People Do What They Want to Do, or Do They?

Oasis Songs: Musings from Rav D
Friday, July 7, 2023 / 18 Tamuz 5783

Summary: We live on autopilot so often. When we finally look in the rearview mirror, we are shocked at the carnage left behind. This week’s Torah portion presents a lesson in turning off autopilot and taking hold of the wheel.

Reading Time: Five minutes

I recently stumbled across a story about how we sometimes do things we don’t mean to do, written by Anne Peterson, a prolific Christian author. She recounts an autobiographical incident in a piece called “I Didn’t Mean to Hurt Her,” about the struggles she had with her mom when she was a teenager. They got in a fight and the next day, her forty-three-year-old mother was wheeled out of the house on a gurney. Game over.

Maybe it’s because the wound of my own mother’s death is still fresh, but the story really shook my emotions. You can find it here. It’s about the normal sorts of regrets death can stir up; more importantly, it is about our capacity to change our perspective and in that way release our regrets. As Peterson writes, “When we get older, we have choices to make. We can keep looking at our lives through the same lenses we’ve always used, or we can learn how to reframe those experiences. I have chosen the latter.”

Some of that happens naturally, the way time can heal the wound of regret. Some of that reframing, however, requires our active participation and effort. It also surfaces the fact that, at times, we do things we don’t really want to do in the moment. With hindsight, when it’s clear how life turned out, we all would have acted differently, yet when we aren’t paying enough attention to ourselves, or what we really need, we get caught up in the small needs of the ego and will, rather than focusing on what would actually make us happy.

This idea is explored in parshat Pinchas, this week’s Torah reading. In Numbers 26:9-11, we revisit the previously mentioned episode of Korach’s Rebellion and now learn that “the sons of Eliab were Nemuel, and Dathan, and Abiram. These are the same Dathan and Abiram, chosen in the assembly, who agitated against Moses and Aaron as part of Korach’s band when they agitated against God. Whereupon the earth opened its mouth and swallowed them up with Korach—when that band died, when the fire consumed the two hundred and fifty men—and they became an example.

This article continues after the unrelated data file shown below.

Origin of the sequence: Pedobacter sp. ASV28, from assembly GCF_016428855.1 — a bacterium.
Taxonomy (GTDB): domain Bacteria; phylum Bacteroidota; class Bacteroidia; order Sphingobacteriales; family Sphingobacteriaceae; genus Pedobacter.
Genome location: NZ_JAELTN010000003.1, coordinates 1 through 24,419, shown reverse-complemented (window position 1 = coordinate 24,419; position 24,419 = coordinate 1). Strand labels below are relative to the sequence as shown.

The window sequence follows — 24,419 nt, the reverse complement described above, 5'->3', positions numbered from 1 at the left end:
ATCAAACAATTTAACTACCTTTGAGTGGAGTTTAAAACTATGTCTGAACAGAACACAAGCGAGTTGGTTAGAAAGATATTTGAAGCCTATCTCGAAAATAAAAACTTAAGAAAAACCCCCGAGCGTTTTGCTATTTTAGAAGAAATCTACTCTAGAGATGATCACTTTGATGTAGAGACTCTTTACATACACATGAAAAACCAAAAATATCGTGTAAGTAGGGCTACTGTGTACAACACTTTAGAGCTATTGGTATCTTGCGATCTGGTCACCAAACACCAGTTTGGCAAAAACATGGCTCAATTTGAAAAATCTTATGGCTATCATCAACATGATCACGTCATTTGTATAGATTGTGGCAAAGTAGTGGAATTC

The sons of Korach, however, did not die.”

Wait a second! How does one get swallowed up by the earth and not die? In Numbers 16:32 we read: “They went down alive into Sheol, with all that belonged to them; the earth closed over them, and they vanished from the midst of the congregation.”

They went down alive—this is why our parshah reminds us that the sons of Korach did not die. But why didn’t they die when 250 people who apparently were also involved in the insurrection were killed above ground? The sons of Korach’s actions surely deserved some serious consequences. Why did they get a lighter punishment when it was they who initiated the rebellion?

Rashi senses that we might be bothered by this apparent lapse of equal justice and explains, “They (the sons of Korach) were in the plot originally, but at the moment when the rebellion broke out, they had thoughts of repentance in their hearts; therefore, a high spot was fenced round for them in Gehinnom and they stayed there.”

Rashi is drawing on an old Talmudic tradition here, which seeks to explain that God’s punishment for them was indeed fair and equitable, but what stands out this week is how the Talmud reframes the Torah’s narrative. Just at the moment Korach’s sons are about to succumb to their secondary desires and act out of their small ego needs, they have a moment of mindfulness and wake up to the meaning of their lives. It’s too late to unravel all of their errors; thus, they are still punished, yet in this Talmudic reading, their act of self-realization and regret changes the trajectory of their lives. They are spared from death.

Life punishes us when we are unaware. I don’t mean that God metes out justice every time we fall asleep at the wheel. It seems that the universe is both more subtle and severe than that. Rather, our inattention causes us to miss out on life’s beauty and opportunities whenever we fall back into old habits that no longer serve us.

At the same time, ain davar ha’omed bifnay haratzon: Nothing stands in the way of the will. Maimonides reminds us of this in the Laws of Teshuvah (5:1) when he writes, “Everyone has the capacity to turn to the good path and be righteous, or to turn to the bad path and be wicked.” We can become more aware and thus make better choices in real time.

We can all relate to these moments of satori when we catch ourselves in midstream and discover that what we are doing is not really what we want to be doing. One of the gifts that mindfulness practice provides is an enhanced capacity to become self-aware before the insurrection of the soul begins—before, in other words, we give in to our baser desires, appetites, and ego needs, or succumb to our fears.

Today we are exactly ten weeks out from Rosh Hashanah. Teshuvah is one of Judaism’s earliest mindfulness practices, and a powerful tool to help us steer toward the life we really want, the one we deserve.

Shabbat Shalom,

Rav D

Shabbat Table Talk

    1. Have you ever driven home to realize that you were zoned out the entire time? What do you make of that ability?
    2. Are you trying to turn any activities into habits that don’t require your attention or awareness? What are they and why is it good to have these run on autopilot?
    3. Can you recall a few powerful moments of transformation that occurred after becoming self-aware? What led to those points?

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